Not Mohawk, but Mobulbul
A new Bulbul has been discovered in the limestone karst of Laos. Not since the Grey-eyed Bulbul (Iole propinqua) in 1903 has a new Asian Bulbul been described.
According to BBC, “[i]ts inhospitable habitat, far from any human activity or settlement, may explain why this unusual creature has evaded researchers until now,” but I am guessing that is not the only reason. This is the sort of bird that turns heads . . . the other way. It may have been spotted as early as 1995, actually.
The new Bulbul has been classified, assigned not only to the family of Pycnonotidae, but also tentatively to the genus of Pycnonotus, based on morphological and behavioural characteristics alone. Bill and tarsi morphology and rictal and nasal bristles as well as the vocalizations, including “whistled, dry bubbling notes” and “churring” were used to justify the placement of the new species.Woxvolde et al.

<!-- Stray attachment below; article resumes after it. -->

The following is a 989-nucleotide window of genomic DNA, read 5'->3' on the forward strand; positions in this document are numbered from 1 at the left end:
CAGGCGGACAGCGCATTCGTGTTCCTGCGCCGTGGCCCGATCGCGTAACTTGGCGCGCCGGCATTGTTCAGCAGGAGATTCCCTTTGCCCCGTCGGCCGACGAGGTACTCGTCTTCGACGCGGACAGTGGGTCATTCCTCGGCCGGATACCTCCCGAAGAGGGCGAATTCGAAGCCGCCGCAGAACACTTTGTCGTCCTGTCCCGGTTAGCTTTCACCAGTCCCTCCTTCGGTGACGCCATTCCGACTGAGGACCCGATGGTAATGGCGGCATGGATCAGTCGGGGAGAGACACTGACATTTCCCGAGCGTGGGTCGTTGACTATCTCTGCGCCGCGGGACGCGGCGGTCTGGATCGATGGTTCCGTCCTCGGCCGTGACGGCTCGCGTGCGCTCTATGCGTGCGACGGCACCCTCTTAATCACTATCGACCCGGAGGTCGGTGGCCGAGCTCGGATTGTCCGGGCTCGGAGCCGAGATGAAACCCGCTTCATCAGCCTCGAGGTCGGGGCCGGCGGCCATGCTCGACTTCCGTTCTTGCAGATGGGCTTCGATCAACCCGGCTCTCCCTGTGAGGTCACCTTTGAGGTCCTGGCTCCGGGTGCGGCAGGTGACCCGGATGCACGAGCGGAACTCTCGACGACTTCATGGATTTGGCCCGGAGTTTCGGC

Hualon is the Laotian word for “bald-headed” but also applied to shaven head. The holotype description includes: “the predominance of loose, hair-like filoplumes (mostly un-barbed) along the mid-crown.” So the look is more like that of a finely groomed Mohican or punk. But “the presence of extensive pale blue periorbital and loral skin and orange-pink skin on the rear sides of the head and below the eye to the malar area” is definitely more of a Glam Rocker phenomenon. Neither punks nor Mohicans were fanatical about blue eyeshadow.
And here, we have the Bare-chinned Bulbul. The holotype features a bare, or stubbly chin, and a pronounced frown depicting discontent with ex nido life, in general.
Just kidding. This is a juvenile White-eared Bulbul one day after fledging, 8 June 2009
While we welcome a new Bulbul to the taxanomic family, we might as well welcome a new one to the nuclear family!